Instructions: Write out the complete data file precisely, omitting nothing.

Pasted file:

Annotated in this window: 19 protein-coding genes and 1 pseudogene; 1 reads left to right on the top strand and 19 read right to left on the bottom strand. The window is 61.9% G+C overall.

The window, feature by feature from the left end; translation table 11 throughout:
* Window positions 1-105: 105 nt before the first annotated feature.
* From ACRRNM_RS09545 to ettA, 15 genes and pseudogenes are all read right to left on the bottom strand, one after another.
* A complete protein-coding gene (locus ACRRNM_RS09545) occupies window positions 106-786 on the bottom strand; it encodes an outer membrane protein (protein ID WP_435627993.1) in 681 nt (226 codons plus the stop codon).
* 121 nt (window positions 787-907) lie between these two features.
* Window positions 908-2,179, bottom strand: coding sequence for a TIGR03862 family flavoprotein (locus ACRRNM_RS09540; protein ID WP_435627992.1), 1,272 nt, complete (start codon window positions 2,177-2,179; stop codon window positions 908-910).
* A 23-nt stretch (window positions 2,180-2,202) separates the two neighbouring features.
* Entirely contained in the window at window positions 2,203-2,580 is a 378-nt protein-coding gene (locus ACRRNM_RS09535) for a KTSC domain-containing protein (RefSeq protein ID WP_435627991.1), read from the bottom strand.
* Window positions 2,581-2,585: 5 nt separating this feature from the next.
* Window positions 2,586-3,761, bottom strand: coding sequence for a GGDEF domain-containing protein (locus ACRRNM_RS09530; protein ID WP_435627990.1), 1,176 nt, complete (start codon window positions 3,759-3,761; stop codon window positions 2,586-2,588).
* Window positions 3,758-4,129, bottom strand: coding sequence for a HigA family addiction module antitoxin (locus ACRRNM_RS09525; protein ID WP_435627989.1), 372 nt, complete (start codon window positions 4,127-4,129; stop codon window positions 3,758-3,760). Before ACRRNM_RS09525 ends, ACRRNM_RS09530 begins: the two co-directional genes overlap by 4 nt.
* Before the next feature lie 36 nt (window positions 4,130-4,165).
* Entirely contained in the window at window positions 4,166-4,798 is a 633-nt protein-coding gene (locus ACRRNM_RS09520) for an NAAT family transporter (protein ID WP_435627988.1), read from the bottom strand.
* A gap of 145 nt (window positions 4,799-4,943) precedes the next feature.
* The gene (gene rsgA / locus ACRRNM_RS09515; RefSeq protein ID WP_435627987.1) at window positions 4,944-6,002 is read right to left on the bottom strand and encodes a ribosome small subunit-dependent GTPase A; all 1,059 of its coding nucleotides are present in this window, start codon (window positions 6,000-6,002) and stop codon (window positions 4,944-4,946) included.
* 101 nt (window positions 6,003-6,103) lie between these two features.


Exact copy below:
Annotated in this window: 19 protein-coding genes and 1 pseudogene; 1 reads left to right on the top strand and 19 read right to left on the bottom strand. The window is 61.9% G+C overall.

The window, feature by feature from the left end; translation table 11 throughout:
* Window positions 1-105: 105 nt before the first annotated feature.
* From ACRRNM_RS09545 to ettA, 15 genes and pseudogenes are all read right to left on the bottom strand, one after another.
* A complete protein-coding gene (locus ACRRNM_RS09545) occupies window positions 106-786 on the bottom strand; it encodes an outer membrane protein (protein ID WP_435627993.1) in 681 nt (226 codons plus the stop codon).
* 121 nt (window positions 787-907) lie between these two features.
* Window positions 908-2,179, bottom strand: coding sequence for a TIGR03862 family flavoprotein (locus ACRRNM_RS09540; protein ID WP_435627992.1), 1,272 nt, complete (start codon window positions 2,177-2,179; stop codon window positions 908-910).
* A 23-nt stretch (window positions 2,180-2,202) separates the two neighbouring features.
* Entirely contained in the window at window positions 2,203-2,580 is a 378-nt protein-coding gene (locus ACRRNM_RS09535) for a KTSC domain-containing protein (RefSeq protein ID WP_435627991.1), read from the bottom strand.
* Window positions 2,581-2,585: 5 nt separating this feature from the next.
* Window positions 2,586-3,761, bottom strand: coding sequence for a GGDEF domain-containing protein (locus ACRRNM_RS09530; protein ID WP_435627990.1), 1,176 nt, complete (start codon window positions 3,759-3,761; stop codon window positions 2,586-2,588).
* Window positions 3,758-4,129, bottom strand: coding sequence for a HigA family addiction module antitoxin (locus ACRRNM_RS09525; protein ID WP_435627989.1), 372 nt, complete (start codon window positions 4,127-4,129; stop codon window positions 3,758-3,760). Before ACRRNM_RS09525 ends, ACRRNM_RS09530 begins: the two co-directional genes overlap by 4 nt.
* Before the next feature lie 36 nt (window positions 4,130-4,165).
* Entirely contained in the window at window positions 4,166-4,798 is a 633-nt protein-coding gene (locus ACRRNM_RS09520) for an NAAT family transporter (protein ID WP_435627988.1), read from the bottom strand.
* A gap of 145 nt (window positions 4,799-4,943) precedes the next feature.
* The gene (gene rsgA / locus ACRRNM_RS09515; RefSeq protein ID WP_435627987.1) at window positions 4,944-6,002 is read right to left on the bottom strand and encodes a ribosome small subunit-dependent GTPase A; all 1,059 of its coding nucleotides are present in this window, start codon (window positions 6,000-6,002) and stop codon (window positions 4,944-4,946) included.
* 101 nt (window positions 6,003-6,103) lie between these two features.